Proof-of-concept ransomware to poison the water supply

Ransomware is a big problem.

Home users and organisations around the world have found themselves at the sharp end of high profile attacks that have encrypted their files, and demanded substantial amounts of money for their data’s safe recovery.

The extortionists are earning themselves a fortune, as computer users and businesses feel compelled to pay up if they hadn’t taken adequate preventative steps before the attack took place.

This is the present we’re living in. But what might the future of ransomware looks like?

Researchers at Georgia Institute of Technology painted one picture this week, presenting their exploration of how ransomware could potentially attack industrial control systems (ICS), and demonstrating how new malware threats might target core infrastructure, holding entire cities hostage.

In their paper, “Out of Control: Ransomware for Industrial Control Systems”, the researchers describe how they developed their own proof-of-concept ransomware that was able to hijack control of a simulated water treatment plant, and poison the water supply.

“We were able to simulate a hacker who had gained access to this part of the system and is holding it hostage by threatening to dump large amounts of chlorine into the water unless the operator pays a ransom. In the right amount, chlorine disinfects the water and makes it safe to drink. But too much chlorine can create a bad reaction that would make the water unsafe.”

The threat of such an attack which would, of course, put the public’s safety at risk could merit the demand for a much higher ransom to be paid than those typically requested from businesses and home users.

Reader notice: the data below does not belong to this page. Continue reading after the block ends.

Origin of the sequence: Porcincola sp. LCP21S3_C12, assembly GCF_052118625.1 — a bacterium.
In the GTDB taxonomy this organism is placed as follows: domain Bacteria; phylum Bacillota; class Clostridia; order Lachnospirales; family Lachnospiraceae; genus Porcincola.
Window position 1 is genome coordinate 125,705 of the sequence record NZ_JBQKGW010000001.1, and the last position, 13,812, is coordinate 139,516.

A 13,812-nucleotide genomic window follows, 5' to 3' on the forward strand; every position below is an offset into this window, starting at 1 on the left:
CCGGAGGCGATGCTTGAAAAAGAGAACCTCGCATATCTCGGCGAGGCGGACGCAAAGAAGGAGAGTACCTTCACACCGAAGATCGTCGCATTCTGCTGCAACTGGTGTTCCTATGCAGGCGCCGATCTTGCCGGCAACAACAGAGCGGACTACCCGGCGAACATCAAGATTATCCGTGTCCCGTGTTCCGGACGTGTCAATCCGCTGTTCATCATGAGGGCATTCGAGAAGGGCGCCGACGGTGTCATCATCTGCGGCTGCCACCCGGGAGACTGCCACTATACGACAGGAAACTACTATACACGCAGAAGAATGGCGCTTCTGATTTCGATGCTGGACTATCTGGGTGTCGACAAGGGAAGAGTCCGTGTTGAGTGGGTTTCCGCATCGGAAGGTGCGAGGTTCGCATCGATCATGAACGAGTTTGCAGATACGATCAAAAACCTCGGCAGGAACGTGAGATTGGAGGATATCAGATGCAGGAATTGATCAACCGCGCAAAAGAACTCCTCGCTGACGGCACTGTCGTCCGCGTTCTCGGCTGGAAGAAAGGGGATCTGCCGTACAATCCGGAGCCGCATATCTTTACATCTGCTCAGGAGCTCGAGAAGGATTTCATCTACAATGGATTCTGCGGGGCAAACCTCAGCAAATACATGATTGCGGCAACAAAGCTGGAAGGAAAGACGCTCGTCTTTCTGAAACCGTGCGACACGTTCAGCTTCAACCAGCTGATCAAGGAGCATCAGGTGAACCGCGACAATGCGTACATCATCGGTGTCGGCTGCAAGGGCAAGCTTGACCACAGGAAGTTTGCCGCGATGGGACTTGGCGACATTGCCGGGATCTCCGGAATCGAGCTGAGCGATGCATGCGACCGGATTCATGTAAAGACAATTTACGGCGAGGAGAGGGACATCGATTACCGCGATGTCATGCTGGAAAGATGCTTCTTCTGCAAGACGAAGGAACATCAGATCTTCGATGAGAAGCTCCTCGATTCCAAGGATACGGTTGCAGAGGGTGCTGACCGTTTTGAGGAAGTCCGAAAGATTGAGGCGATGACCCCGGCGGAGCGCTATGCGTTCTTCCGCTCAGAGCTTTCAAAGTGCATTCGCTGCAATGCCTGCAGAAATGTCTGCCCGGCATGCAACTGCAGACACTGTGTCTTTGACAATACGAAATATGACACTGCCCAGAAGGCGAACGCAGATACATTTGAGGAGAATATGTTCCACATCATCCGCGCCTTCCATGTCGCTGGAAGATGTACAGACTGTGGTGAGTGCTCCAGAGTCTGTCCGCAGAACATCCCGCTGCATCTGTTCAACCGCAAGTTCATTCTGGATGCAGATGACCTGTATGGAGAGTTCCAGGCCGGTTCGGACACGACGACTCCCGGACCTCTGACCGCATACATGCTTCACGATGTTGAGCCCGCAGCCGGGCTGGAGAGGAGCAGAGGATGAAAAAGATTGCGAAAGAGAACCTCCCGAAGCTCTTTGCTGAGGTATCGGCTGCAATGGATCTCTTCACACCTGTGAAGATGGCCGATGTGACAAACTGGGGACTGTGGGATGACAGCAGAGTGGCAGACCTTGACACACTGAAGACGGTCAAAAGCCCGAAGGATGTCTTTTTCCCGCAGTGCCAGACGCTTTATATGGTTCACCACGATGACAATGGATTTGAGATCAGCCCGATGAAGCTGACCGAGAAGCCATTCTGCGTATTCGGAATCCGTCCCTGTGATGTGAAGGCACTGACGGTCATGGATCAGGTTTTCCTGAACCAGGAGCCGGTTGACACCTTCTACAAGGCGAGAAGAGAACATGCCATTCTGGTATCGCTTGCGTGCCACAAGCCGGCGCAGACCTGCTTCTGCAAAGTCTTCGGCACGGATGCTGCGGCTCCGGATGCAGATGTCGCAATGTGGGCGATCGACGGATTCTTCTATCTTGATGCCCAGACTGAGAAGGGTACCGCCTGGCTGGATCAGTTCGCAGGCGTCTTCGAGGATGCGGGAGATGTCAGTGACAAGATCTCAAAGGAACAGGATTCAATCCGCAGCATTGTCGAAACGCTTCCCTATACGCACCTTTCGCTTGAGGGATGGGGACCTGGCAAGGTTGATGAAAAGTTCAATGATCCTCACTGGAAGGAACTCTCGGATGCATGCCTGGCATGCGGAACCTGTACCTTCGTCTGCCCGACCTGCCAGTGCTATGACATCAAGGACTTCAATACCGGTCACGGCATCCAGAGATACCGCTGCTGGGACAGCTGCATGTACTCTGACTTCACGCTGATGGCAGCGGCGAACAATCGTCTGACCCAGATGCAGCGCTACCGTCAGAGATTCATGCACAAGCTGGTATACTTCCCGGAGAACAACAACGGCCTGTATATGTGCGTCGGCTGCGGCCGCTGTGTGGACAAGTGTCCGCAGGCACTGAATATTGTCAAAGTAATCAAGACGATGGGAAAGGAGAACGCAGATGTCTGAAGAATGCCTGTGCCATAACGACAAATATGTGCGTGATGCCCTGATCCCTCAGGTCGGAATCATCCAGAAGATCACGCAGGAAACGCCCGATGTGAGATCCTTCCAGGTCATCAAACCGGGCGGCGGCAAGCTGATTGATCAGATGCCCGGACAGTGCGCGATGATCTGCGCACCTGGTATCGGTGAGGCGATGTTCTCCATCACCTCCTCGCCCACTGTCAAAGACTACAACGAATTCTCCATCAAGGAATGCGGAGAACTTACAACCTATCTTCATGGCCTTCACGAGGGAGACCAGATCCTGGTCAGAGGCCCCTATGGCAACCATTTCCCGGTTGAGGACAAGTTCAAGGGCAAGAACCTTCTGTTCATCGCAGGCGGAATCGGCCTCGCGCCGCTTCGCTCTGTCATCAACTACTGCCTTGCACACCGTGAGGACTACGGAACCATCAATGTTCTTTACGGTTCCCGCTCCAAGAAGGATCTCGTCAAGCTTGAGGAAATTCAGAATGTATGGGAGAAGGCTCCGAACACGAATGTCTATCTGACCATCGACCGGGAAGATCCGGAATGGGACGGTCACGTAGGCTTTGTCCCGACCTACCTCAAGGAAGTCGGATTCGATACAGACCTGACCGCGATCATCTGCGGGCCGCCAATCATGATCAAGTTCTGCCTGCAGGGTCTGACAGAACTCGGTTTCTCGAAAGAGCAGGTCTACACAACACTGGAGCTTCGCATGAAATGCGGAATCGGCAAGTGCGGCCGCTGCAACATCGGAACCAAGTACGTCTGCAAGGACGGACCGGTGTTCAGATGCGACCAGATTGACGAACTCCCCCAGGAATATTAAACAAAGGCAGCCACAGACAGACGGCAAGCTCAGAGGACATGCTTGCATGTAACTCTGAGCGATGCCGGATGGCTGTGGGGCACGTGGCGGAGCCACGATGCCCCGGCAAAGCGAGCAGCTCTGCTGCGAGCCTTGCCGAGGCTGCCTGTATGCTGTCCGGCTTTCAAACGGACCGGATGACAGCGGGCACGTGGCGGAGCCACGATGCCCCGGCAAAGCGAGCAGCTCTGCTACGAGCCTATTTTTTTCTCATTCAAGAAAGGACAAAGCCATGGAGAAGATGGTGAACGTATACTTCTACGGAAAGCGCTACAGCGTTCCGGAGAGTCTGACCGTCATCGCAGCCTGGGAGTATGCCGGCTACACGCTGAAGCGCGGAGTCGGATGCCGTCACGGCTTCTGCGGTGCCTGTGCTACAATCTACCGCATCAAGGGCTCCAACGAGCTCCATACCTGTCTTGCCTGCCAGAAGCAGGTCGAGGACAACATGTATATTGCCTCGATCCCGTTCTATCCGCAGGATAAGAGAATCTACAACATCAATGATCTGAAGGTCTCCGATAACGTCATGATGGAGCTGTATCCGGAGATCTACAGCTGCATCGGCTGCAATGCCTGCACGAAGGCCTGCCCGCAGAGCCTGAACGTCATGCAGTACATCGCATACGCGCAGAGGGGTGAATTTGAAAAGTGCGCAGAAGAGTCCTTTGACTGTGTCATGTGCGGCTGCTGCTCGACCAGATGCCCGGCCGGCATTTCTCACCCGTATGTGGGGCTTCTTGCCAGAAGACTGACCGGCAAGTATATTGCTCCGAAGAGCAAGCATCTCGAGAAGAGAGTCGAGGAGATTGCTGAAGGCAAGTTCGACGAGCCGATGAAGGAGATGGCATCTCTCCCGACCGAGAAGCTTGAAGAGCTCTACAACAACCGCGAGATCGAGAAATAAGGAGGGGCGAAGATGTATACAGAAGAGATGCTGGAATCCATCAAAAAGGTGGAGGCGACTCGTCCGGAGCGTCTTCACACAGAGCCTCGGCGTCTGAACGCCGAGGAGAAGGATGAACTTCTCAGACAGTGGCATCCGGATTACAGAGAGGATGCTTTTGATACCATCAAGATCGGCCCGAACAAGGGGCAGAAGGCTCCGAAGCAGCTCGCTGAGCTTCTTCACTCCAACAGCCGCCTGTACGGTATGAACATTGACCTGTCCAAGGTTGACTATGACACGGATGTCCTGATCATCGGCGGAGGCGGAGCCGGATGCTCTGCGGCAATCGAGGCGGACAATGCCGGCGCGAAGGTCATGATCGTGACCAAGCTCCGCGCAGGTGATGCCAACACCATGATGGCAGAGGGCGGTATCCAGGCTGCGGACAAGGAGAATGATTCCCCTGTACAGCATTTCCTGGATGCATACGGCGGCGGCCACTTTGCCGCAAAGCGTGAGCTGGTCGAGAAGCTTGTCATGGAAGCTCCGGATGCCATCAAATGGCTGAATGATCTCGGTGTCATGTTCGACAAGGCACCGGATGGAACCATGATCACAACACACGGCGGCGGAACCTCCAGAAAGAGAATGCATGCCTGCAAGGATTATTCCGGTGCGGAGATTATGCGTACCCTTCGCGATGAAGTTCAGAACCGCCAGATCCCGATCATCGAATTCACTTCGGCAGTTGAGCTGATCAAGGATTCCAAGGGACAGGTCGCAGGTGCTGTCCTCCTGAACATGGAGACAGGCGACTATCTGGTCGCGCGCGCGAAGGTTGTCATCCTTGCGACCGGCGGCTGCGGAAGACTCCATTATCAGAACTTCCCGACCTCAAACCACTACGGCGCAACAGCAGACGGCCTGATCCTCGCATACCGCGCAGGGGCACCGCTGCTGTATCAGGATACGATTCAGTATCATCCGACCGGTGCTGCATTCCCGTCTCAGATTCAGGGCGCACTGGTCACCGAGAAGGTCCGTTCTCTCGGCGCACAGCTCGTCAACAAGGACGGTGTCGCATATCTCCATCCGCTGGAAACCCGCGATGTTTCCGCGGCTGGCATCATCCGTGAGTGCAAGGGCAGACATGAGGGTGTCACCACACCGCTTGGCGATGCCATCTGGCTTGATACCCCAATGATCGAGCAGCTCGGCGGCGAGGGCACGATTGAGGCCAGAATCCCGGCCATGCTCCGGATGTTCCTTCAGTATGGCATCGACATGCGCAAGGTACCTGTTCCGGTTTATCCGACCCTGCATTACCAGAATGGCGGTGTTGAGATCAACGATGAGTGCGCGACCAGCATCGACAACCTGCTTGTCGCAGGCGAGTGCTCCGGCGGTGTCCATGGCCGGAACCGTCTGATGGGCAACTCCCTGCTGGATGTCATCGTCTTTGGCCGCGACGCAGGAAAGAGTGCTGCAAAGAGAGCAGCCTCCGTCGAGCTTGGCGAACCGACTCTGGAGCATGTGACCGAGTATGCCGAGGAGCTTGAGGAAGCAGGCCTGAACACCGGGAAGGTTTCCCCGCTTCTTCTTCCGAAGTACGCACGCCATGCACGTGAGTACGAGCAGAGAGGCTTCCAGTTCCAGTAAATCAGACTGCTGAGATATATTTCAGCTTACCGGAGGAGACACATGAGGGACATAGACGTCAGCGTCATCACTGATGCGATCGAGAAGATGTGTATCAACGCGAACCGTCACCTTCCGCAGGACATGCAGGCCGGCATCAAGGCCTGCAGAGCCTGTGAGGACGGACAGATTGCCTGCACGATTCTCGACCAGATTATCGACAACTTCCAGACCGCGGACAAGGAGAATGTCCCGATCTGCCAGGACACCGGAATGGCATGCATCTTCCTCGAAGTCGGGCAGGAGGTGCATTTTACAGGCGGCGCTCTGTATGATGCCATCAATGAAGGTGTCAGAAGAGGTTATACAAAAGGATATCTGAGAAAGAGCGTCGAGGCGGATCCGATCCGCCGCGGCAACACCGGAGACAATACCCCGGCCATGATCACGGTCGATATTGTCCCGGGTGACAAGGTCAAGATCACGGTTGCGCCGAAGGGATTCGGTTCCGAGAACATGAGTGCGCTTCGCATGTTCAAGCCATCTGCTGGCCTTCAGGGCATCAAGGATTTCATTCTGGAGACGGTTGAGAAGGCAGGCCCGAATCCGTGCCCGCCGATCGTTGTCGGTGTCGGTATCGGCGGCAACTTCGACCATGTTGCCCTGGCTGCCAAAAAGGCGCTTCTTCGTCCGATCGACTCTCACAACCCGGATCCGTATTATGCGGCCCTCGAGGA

Even if there is little prospect of danger to human life, the risk of an industrial ransomware attack causing downtime, and putting equipment health and worker safety at risk could make them an attractive target for some criminals.

History suggests that ICS networks, like schools and hospitals, have struggled to keep pace with modern security practices to combat digital attacks. In the case of educational and medical facilities that has often been because of a lack of funding, but with industrial control system networks it is more likely due to the relative rarity of real-world attacks and the perception that there are few threats out there.

But if criminals perceive that ICS systems could be a big cash cow then that could change very quickly, and key services may wake up to the fact that it may not be only state-sponsored attackers from another country who are interested in hacking into their networks.

As ESET security specialist Mark James explains, the right response is not to panic but to take sensible steps to reduce threat exposure by adopting a layered defence:

“Usually targeted malware is configured and aimed at a particular industry or sector. With so much of our industry digitally operated or maintained this could prove in its worst case scenario very bad indeed. But the same rules apply to any area that may be the target of ransomware, it has to be installed and it has to be able to gain complete control. With the right levels of security we can limit its attack vector and have mechanical failsafes to override anything software can instigate.”